Driving by and smelling a behemoth wisteria plant, approximately 45 feet (15 m) high, I could not resist the temptation to sample and extract for analysis its beautiful and fragrant blossoms. As has become my custom, I photographed the plant, then used 15 g of methylene chloride to extract two whole blossoms (including stems) on-site to minimize any degradation or changes.
I am keenly aware that this method does not always hinder degradation or enzymatic changes, which can occur as soon as the blossoms are cut from the plant. Nonetheless, I have had a reliable degree of success in identifying the odoriferous components and character contributors from the blossoms using this technique.
I analyzed the concentrated samples by GC-MS T-1 shows the majority of the compounds found, with some novel results.
Interestingly, I have not found any previous literature or work identifying the following three compounds (see F-1): 6 Methoxy 4H-1-benzopyran-7-ol: C10H8O4; MW 192, 6Amino-4H-1-benzopyran-7-ol (or) 7-amino-4H-1-benzopyran-7-ol and 6,7 Dimethoxy-4H-1-benzopyran: C11H8O4; MW 206; CAS 120-08-1.
The component percentages of this extract analysis roughly reveal these odorous principles exist in the lipophilic portion of the flower, including stems. It also reveals the relatively low level of the components as they exist in the blossom. Looking at the information in this manner, one can appreciate the balance and blend along with the release of the components relative to one another.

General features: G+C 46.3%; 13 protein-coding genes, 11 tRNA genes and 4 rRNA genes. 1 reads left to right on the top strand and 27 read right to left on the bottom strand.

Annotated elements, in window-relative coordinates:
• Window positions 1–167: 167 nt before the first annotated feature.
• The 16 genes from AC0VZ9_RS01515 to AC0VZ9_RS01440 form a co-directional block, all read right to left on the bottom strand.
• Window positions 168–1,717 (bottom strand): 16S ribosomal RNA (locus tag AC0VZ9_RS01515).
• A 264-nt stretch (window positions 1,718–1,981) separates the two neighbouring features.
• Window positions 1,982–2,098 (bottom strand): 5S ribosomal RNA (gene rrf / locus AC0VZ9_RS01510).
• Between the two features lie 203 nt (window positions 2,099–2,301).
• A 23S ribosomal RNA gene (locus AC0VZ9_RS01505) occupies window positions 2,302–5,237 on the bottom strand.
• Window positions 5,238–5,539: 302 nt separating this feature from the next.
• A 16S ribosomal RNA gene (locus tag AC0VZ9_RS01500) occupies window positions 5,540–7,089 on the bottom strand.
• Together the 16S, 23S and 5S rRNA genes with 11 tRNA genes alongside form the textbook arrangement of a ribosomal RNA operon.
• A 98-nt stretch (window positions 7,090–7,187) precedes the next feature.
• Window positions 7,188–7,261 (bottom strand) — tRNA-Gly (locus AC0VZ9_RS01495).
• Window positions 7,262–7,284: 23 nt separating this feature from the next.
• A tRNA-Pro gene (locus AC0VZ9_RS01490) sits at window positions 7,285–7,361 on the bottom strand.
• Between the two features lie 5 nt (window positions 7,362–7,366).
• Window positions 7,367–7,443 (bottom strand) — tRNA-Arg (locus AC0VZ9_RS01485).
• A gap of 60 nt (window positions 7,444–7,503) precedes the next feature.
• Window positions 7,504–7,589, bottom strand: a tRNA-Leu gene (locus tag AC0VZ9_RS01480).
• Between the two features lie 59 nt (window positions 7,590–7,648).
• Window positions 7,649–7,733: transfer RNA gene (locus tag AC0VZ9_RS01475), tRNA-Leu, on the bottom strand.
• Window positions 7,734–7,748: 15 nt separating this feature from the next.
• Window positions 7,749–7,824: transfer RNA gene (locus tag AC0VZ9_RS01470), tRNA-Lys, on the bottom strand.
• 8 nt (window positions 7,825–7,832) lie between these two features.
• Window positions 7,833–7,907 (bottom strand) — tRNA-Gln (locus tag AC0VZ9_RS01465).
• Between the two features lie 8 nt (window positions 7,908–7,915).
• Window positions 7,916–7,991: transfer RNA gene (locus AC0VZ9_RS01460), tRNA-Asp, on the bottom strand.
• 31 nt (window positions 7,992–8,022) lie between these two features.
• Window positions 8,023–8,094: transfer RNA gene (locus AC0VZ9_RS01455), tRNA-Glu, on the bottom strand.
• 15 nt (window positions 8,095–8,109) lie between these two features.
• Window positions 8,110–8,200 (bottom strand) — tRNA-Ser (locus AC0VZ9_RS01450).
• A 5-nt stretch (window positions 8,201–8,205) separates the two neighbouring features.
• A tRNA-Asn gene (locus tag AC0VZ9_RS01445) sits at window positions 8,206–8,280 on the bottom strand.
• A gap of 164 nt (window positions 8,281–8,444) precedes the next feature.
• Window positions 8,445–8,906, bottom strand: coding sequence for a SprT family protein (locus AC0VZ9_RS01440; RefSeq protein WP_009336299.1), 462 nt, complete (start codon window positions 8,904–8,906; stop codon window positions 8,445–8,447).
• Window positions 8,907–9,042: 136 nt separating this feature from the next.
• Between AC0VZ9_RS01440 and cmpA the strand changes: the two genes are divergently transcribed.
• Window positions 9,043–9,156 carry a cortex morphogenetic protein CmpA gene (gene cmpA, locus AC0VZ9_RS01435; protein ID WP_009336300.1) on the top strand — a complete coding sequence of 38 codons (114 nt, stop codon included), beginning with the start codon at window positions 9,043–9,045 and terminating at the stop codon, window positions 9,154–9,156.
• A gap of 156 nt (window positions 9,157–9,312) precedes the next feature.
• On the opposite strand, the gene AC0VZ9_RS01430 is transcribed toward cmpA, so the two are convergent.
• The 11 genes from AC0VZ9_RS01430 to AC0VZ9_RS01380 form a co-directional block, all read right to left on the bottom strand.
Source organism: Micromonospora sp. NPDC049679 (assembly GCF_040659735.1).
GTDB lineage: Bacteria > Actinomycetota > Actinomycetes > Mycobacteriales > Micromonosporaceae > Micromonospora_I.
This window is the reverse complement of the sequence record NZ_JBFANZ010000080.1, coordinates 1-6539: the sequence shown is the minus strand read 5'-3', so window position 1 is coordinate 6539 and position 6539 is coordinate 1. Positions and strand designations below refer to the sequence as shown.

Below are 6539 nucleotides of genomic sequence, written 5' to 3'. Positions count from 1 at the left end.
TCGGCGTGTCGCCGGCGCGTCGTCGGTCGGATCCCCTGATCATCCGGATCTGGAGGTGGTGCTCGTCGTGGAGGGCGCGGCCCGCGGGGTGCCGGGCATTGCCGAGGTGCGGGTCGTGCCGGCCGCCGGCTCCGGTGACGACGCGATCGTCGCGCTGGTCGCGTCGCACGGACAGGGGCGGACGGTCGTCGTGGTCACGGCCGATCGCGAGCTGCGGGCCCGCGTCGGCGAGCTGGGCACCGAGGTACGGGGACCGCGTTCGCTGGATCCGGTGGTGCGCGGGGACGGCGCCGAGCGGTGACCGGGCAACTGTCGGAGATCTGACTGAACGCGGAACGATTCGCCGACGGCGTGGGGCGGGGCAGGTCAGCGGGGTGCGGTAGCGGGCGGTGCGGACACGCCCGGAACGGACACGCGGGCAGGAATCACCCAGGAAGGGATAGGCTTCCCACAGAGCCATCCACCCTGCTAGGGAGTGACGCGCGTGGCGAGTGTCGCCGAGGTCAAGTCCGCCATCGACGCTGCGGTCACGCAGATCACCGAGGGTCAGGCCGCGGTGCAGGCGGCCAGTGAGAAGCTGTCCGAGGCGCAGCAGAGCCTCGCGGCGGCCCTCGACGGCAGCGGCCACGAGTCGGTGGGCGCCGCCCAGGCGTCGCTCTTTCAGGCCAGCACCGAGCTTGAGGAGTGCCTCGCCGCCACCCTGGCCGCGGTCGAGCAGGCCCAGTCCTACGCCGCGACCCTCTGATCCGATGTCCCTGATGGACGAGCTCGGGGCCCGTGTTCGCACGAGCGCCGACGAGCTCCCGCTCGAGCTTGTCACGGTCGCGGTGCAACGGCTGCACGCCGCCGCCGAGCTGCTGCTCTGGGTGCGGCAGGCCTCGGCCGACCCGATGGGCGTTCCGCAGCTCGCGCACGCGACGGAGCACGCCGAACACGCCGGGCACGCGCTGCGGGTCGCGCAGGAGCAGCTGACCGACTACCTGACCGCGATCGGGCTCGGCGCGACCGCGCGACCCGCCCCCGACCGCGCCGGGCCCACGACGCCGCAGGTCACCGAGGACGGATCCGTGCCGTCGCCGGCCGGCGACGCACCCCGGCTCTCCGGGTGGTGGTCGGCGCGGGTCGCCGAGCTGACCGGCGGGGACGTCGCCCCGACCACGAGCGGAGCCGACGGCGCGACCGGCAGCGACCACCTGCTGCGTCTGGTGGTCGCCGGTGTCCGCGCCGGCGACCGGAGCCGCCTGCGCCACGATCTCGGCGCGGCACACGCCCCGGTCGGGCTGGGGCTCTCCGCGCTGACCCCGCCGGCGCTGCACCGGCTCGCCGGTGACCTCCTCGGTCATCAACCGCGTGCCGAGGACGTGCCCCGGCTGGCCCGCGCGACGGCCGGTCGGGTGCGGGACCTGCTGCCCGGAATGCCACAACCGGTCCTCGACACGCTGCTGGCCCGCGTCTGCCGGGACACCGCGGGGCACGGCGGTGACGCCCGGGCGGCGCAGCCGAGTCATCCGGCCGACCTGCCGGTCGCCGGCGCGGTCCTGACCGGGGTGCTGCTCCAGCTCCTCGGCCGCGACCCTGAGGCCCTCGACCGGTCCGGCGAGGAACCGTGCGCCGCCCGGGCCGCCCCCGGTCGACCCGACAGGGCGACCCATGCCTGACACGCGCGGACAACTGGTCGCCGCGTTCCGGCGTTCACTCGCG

Finding the Fragrance
Additional trace items, i.e., less than 0.05-0.01%, included: acetophenone, 3-(methylthio) propanal, vinyl guaiacol, homovanillic acid and solanone. While these chemicals are at low levels, they do significantly contribute to the aroma profile. Acetophenone and vinyl guaiacol, for example, contribute a spicy carnation and hay aroma to the overall effect. Also, the solanone (6,8-nonadien-2-one, 5-isopropyl-8-methyl-, (E)-(S)-(+)-), contributes a green and vegetable-like aroma.
The 3-(methylthio) propanal may be due to the breakdown of methionine, a naturally occurring amino acid, which I have seen in other plant extracts in previous work. This is a musty, earthy aroma that is reminiscent of potato. In my view, it is a negative aspect of the wisteria blossom and undesirable breakdown component that can be eliminated from the aroma profile with only positive effect. A component with a similar odor, 2,3-dimethylpyrazine, might be viewed in the same manner: it exhibits a powerful, earthy, potato-like character and negatively impacts the beautiful floral character of wisteria.
There also are trace amounts of beta damascone, which is a star performer in fruity tobacco with a berry aroma that envelops and beautifies any natural composition. This is routinely found in flower and fruit extracts, and keeps showing up in natural product analyses.
As I continue to examine floral and other botanicals annually, I am confident that all the materials responsible for the aroma of wisteria are not yet identified. I look forward to new discoveries as analytical sensitivity and detection improve. This, coupled with improved identification and reference spectra, make the future both interesting and exciting.